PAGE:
The city of Puyallup is moving closer to permanent membership with South Sound 911, the regional dispatch system approved by voters in 2011 to connect a patchwork of emergency radio networks.
City Manager Bill McDonald presented details of a proposed participation agreement at a Puyallup City Council study session Tuesday night.
At the direction of the council, McDonald and city staff have worked with South Sound 911 officials to draft the proposal.
If approved as written, the agency would absorb Puyallup’s dispatch center, which city officials say has been a successful operation.
Council members have long been concerned about the fate of their dispatchers should the city choose to join South Sound 911, something the draft agreement also addresses. It would “guarantee that each Puyallup dispatch center call receiver, dispatcher and records employee will be offered a similar position at a rate of pay and benefits commensurate with the positions they hold,” according to the proposed agreement.
The proposal also says existing assets would remain city property, but would be repaired and maintained by South Sound 911. The city also would be granted permanent positions on two agency boards.
Puyallup residents are already paying higher taxes for South Sound 911 services, and the city is currently incorporated into the agency’s radio system.
The city “has invested a considerable amount of money and effort over the past five years to keep pace with the requirements necessary for a modern and interoperable system,” according to a memo from McDonald.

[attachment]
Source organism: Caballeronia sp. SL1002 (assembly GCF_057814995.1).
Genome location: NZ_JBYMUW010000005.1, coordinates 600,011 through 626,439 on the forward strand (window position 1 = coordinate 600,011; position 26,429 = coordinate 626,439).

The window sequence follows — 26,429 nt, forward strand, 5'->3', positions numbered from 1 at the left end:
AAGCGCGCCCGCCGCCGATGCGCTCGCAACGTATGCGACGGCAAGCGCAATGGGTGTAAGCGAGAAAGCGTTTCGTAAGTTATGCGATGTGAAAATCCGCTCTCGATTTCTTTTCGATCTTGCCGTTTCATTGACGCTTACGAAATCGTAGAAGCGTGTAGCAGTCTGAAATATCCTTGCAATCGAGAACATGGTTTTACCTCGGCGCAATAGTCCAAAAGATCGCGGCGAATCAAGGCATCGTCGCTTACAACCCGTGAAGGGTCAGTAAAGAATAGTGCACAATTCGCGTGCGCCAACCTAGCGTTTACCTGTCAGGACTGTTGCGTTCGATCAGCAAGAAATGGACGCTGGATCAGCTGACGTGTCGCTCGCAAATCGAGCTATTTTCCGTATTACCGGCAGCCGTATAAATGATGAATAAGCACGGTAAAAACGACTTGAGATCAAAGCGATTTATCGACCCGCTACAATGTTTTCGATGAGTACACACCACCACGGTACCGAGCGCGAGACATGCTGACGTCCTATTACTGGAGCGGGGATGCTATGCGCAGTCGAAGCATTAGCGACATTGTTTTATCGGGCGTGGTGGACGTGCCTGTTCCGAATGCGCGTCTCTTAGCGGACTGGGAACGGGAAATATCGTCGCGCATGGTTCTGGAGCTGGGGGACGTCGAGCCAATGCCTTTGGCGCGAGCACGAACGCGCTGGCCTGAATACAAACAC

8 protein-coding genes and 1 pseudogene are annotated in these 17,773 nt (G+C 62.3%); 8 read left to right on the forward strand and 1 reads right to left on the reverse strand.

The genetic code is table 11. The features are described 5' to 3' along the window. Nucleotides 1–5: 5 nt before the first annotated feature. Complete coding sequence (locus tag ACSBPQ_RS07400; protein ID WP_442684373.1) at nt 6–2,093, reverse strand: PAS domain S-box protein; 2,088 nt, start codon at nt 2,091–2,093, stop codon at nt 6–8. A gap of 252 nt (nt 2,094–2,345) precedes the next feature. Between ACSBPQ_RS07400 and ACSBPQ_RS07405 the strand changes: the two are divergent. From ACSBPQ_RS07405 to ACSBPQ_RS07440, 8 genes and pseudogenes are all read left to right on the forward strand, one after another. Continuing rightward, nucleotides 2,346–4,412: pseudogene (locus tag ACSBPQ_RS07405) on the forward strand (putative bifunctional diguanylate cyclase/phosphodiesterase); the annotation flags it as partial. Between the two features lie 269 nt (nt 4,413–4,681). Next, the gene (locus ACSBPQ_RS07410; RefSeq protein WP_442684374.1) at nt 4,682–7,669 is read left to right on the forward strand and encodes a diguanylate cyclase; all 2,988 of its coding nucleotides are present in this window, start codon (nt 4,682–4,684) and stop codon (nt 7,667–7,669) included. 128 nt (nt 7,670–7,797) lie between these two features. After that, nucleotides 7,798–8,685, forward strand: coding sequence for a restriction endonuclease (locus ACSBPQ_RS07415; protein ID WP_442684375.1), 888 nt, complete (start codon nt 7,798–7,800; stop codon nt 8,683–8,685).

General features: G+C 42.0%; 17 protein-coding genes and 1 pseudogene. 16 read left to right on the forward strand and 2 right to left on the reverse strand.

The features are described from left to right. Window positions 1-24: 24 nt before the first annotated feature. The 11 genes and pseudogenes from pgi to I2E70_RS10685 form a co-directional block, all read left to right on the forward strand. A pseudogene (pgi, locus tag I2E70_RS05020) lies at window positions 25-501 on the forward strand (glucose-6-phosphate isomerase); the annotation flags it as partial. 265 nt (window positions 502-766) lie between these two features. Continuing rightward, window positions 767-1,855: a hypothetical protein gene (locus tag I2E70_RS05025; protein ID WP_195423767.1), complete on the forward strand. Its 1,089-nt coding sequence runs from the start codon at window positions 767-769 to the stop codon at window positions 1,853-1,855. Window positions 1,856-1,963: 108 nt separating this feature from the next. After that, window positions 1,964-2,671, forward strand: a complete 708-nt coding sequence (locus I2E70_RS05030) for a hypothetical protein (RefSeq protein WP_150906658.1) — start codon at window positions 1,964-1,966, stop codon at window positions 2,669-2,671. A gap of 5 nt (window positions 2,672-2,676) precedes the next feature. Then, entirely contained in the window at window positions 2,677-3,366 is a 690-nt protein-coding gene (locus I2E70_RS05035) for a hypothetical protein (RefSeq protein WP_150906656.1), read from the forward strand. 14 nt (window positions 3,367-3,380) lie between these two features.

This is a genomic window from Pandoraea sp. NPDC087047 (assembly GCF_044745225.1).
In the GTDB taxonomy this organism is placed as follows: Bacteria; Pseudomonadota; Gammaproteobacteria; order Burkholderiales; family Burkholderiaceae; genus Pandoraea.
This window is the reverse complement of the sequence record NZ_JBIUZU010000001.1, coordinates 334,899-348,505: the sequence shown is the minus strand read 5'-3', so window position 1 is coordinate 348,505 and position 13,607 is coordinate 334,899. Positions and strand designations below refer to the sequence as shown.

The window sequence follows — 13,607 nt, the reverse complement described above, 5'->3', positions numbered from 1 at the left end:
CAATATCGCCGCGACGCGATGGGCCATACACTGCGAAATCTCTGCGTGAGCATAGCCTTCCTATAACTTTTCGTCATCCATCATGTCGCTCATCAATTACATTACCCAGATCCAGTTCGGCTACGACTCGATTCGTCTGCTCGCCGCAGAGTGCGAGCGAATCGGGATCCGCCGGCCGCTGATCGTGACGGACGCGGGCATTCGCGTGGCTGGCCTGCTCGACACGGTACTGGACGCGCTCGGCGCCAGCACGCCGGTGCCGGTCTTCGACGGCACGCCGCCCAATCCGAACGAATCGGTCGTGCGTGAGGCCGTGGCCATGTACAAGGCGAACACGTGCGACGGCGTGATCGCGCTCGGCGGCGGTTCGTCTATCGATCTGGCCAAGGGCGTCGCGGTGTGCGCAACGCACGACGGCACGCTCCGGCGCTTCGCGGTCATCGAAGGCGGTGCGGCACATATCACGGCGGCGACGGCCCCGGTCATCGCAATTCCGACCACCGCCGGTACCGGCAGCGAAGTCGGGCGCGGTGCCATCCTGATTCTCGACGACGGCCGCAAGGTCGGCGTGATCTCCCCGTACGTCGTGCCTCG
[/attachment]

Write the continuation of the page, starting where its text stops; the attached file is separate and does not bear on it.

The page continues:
In April last year, the Puyallup City Council entered into a preliminary agreement with South Sound 911.
“A final outcome of this effort will be a more formal and permanent relationship between the City of Puyallup and South Sound 911 to include all options up to and including full membership,” McDonald’s memo says.
The story was much different three years ago, when the Puyallup City Council voiced its opposition to a new countywide tax to fund a standalone 911 agency. Then-Mayor Kathy Turner said Puyallup already had made millions in improvements to upgrade its own dispatch center, and city residents essentially would be double-taxed.
The mood started to change after voters -- including those in Puyallup -- approved the one-tenth of one percent sales tax increase in 2011.
The city manager said Tuesday that it's now in the city’s best interest to consider full membership.
“The bottom line is we are already in the game,” McDonald told the council. “We have a vested interest in seeing that it’s done right.”
Puyallup Police Chief Bryan Jeter echoed those remarks.
“I think this is a good thing for the city of Puyallup,” Jeter said. “It would certainly enhance our services we are providing now.”
Council members all agreed, despite their personal feelings about the system. But some still expressed concerns about finances.
“I didn’t vote for it, I wish it didn’t pass,” Councilman Tom Swanson said. “But it does appear this is a path we need to be going forward on.”
Swanson requested staff look at fees for South Sound 911 member cities, to gauge Puyallup’s potential financial obligation.
Councilman John Hopkins agreed more financial analysis is needed, but praised staff’s work on the process.
“We’ve worked slowly and deliberately and responsibly,” he said. “I think it is the right approach. I think we need to continue down this path.”
Fellow council member Julie Door agreed, adding that the city’s membership appears to be “inevitable.”
Mayor John Knutsen said he personally opposes the effort to join South Sound 911, but acknowledged that he represents residents who support it.
“Until I get a negative voice in my ear," he said, "I assume I’m going to have to follow their recommendations.”
Kari Plog: 253-597-8682
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